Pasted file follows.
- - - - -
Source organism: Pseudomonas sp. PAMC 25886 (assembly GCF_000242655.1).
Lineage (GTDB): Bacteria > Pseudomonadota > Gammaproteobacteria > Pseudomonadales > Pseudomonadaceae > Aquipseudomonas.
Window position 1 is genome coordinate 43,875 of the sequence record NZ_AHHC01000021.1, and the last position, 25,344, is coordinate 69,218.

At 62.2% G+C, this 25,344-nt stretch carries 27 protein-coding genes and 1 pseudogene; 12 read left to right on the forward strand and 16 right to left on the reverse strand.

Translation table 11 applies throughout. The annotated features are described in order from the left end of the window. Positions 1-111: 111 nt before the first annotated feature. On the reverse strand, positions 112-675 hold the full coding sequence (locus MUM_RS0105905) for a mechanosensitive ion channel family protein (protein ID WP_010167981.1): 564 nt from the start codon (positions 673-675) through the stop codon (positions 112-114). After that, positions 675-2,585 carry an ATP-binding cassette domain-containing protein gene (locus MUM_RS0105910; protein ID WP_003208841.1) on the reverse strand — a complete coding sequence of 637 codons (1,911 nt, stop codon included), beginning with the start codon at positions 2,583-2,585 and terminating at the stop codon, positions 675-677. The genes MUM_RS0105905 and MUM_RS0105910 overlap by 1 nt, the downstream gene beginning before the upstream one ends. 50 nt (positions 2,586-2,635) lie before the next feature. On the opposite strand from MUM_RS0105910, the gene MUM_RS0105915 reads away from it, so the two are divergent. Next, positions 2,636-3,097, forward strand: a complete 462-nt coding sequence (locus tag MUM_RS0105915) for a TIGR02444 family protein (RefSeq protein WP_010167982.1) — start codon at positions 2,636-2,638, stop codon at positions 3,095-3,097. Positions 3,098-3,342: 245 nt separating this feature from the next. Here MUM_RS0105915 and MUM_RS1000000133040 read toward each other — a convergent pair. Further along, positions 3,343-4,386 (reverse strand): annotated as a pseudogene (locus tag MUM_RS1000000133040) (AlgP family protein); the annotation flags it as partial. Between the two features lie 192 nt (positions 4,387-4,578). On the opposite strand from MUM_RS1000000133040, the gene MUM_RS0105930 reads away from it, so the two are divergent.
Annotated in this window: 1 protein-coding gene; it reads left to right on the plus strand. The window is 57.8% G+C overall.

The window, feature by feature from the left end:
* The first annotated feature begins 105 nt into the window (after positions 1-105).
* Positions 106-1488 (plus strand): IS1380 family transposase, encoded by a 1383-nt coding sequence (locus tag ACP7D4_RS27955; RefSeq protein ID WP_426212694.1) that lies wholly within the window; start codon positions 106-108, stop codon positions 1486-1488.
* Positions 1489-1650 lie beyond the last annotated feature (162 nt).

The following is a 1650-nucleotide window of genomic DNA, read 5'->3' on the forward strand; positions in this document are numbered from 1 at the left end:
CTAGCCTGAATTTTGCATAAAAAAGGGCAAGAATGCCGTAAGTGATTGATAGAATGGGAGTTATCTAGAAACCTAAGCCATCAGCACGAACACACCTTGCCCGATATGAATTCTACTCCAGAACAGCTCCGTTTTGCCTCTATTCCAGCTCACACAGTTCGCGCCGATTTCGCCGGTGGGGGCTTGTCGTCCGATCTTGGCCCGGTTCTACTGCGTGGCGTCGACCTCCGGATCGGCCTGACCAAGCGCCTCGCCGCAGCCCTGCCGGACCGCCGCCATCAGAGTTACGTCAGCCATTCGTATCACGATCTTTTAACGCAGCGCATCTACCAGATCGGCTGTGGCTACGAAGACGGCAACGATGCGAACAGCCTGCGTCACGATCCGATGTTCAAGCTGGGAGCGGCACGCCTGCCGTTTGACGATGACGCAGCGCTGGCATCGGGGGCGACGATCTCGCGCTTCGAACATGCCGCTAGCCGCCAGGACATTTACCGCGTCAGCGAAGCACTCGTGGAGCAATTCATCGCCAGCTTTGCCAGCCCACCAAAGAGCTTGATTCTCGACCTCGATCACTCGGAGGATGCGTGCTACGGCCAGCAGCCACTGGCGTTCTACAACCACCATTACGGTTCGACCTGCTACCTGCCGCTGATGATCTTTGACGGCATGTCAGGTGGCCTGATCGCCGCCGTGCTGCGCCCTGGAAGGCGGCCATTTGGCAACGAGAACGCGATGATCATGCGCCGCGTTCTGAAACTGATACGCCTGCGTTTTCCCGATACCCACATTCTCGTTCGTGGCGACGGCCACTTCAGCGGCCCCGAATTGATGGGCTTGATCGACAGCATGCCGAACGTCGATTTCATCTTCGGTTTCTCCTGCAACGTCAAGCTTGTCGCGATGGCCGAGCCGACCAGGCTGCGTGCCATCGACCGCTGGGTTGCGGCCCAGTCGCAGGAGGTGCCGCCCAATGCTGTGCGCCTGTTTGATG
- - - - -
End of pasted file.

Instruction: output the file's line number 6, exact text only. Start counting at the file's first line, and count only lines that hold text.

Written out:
Annotated in this window: 1 protein-coding gene; it reads left to right on the plus strand. The window is 57.8% G+C overall.